Nigeria Records 930 COVID-19 Cases –Highest Single Day Report So Far


Nigeria Records 930 COVID-19 Cases –Highest Single Day Report So Far
A doctor conducting test on a patient

In what appears to be the highest single day record since last December when COVID-19 was first discovered in Wuhan, China, Nigeria has recorded 930 new cases of the virus.

The News Agency of Nigeria reports that the number surpassed the previous record of 796 cases recorded on December 11.

This was reported by the Nigeria Centre for Disease Control via its verified Twitter handle @NCDCgov late Thursday morning.

As cases of coronavirus continue to rise in the country, Nigeria appears to have entered the second wave of the pandemic as has been experienced in several countries around the world.

Perhaps fearing that foreign arrivals into the country this Yuletide season might worsen the national statistics, the Federal Ministry of Health has restated the order for those entering the country to self-isolate for seven days, and to present for COVID-19 test on the seventh day.

Lagos tops the list of 22 affected states with 279 cases.

The Federal Capital Territory comes second with 179 cases.

Others are Plateau-62; Kaduna-54; Kano-52; Katsina-52; Imo-42; Jigawa-42; Rivers-38; Kwara-30; Nasarawa-19; Yobe-15; Ogun-13; Borno-10; Oyo-9; Niger-9; Ebonyi-6; Bauchi-6; Edo-5; Taraba-4; Sokoto-2 and Cross River-2.

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The agency said Nigeria has conducted about 859,357 tests since the first confirmed case of COVID-19 was announced in February this year.

NCDC said that no death was recorded from the virus in the past 24 hours in the country.

It said the 930 new infections were from 21 states and the Federal Capital Territory, adding that the new infections raised the total number of confirmed cases in Nigeria to 75,062.

The health agency said that 281 COVID-19 patients had recovered and were discharged from various isolation centres in the past 24 hours, raising the number of successfully recovered patients to 66,775.

“Our discharges today include 106 community recoveries in Lagos State managed in line with guidelines,” it said.

NCDC noted that till date, 75,062 cases have been confirmed, 66,775 patients discharged and 1,200 deaths recorded in 36 states and the FCT.

The public health agency said that a multi-sectoral national emergency operations centre (EOC), has been activated at Level 3, to coordinate the national response activities.

Meanwhile, the agency said that home care for COVID-19 patients, who are asymptomatic or had mild symptoms, must be based on the recommendation of a clinician and not on self-assessment.

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The NCDC said that it was the duty of clinicians to recommend the use of designated treatment areas, according to the severity and the acute care needed by the patients.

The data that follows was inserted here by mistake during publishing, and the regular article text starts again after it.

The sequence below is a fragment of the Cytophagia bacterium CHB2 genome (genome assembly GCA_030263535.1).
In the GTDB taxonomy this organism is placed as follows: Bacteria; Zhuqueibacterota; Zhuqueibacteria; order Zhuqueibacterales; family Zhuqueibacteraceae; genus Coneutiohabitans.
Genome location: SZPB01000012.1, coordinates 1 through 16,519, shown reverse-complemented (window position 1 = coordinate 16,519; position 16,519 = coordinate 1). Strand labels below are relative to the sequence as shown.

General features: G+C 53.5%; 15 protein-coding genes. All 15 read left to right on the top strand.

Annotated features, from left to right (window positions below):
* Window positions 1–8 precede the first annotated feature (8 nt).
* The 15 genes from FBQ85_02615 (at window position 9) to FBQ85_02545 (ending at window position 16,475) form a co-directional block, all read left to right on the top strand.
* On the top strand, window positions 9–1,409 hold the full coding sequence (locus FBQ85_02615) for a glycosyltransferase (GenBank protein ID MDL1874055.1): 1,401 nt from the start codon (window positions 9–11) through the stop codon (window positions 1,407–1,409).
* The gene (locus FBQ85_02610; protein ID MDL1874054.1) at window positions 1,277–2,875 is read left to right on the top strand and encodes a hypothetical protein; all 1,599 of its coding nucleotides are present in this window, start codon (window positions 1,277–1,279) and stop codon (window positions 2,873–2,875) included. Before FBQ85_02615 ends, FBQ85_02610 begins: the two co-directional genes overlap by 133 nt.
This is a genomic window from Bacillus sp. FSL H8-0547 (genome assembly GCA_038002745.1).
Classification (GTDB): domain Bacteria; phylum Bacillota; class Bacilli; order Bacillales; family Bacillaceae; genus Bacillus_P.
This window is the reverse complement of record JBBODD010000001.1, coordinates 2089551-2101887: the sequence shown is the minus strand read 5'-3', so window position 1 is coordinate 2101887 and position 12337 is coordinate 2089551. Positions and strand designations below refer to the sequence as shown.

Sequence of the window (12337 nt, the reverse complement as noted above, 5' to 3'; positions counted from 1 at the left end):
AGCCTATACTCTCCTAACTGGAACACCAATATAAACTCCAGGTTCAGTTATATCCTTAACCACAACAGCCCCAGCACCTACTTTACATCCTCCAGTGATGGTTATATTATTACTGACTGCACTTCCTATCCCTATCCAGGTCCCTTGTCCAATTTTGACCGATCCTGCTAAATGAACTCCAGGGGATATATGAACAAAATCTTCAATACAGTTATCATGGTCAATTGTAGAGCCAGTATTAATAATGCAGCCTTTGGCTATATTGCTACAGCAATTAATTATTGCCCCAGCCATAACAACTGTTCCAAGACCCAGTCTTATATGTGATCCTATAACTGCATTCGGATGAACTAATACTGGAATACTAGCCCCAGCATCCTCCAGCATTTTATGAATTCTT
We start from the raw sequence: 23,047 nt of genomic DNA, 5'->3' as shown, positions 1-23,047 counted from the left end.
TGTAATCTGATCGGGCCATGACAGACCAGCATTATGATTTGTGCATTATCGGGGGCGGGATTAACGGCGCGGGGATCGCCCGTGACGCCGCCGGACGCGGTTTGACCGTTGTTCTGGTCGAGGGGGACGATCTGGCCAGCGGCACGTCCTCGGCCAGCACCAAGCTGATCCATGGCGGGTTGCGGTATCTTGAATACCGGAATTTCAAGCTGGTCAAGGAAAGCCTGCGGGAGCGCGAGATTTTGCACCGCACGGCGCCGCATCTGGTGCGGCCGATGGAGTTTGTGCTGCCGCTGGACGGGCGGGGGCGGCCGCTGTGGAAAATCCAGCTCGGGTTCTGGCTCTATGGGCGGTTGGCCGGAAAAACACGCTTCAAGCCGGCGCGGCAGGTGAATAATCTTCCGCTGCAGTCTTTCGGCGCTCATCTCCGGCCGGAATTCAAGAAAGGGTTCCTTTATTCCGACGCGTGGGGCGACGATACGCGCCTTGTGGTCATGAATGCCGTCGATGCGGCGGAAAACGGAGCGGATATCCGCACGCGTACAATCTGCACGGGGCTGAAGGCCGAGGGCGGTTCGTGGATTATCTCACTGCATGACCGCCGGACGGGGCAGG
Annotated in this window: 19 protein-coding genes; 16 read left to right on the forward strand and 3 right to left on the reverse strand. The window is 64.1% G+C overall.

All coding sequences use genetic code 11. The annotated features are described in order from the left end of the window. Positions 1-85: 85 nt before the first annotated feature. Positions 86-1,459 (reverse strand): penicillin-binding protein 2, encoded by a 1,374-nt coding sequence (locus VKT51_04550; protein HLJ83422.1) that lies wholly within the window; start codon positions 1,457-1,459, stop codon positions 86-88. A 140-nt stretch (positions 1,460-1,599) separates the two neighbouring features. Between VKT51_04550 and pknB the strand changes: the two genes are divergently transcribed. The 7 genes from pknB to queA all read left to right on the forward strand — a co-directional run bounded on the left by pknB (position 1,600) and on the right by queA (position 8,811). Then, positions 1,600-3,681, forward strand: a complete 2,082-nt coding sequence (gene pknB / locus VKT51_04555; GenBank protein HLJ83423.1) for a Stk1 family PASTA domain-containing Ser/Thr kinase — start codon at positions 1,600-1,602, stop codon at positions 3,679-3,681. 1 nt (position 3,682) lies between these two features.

“Home care should only be recommended for in-patients after an appropriate risk assessment has been done and following appropriate counseling.

“Key recommendation for health care worker, if hospitalisation is not feasible, consider home care for patients with no symptoms, mild symptoms or for patients without concern for rapid deterioration as determined by a managing physician.

“Home care may also be considered when in-patient care is unavailable or unsafe (e.g. capacity is limited, and resources are unable to meet the demand for health care services). Contacts should be advised to monitor their health for 14 days from the last possible day of contact,’’ the NCDC said.

The agency said that the key recommendation for patients at household level was that they should remain isolated and limit contact with other people, including household members, until all symptoms have resolved and until the patient have a repeat negative test or a healthcare worker has cleared the patient.

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“Stay in a well-ventilated single room, limit movement in the house or minimise shared space, ensure shared spaces are well ventilated, follow cleaning and disinfecting guidance at home, limit the number of caregivers and seek care urgently if there is a change in your condition,’’ the centre advised.

For household members, the NCDC said they should assign one person who was in a good health without risk conditions to care for the ill person.

“All household members should regularly wash their hands with soap and water, stop receiving visitors into the house/accommodation where the ill person is staying, limit contact with anyone outside the household until 14 days after the ill person recovers.

“Provide and dedicate personal items such as toothbrushes, eating utensils, dishes, drinks, towels, wash cloths, or bed linen for the patient, respiratory hygiene should be practised always, discard tissue used to cover nose or mouth during coughing or sneezing into a lined bin which has a well-fitted lid,’’ the NCDC advised.



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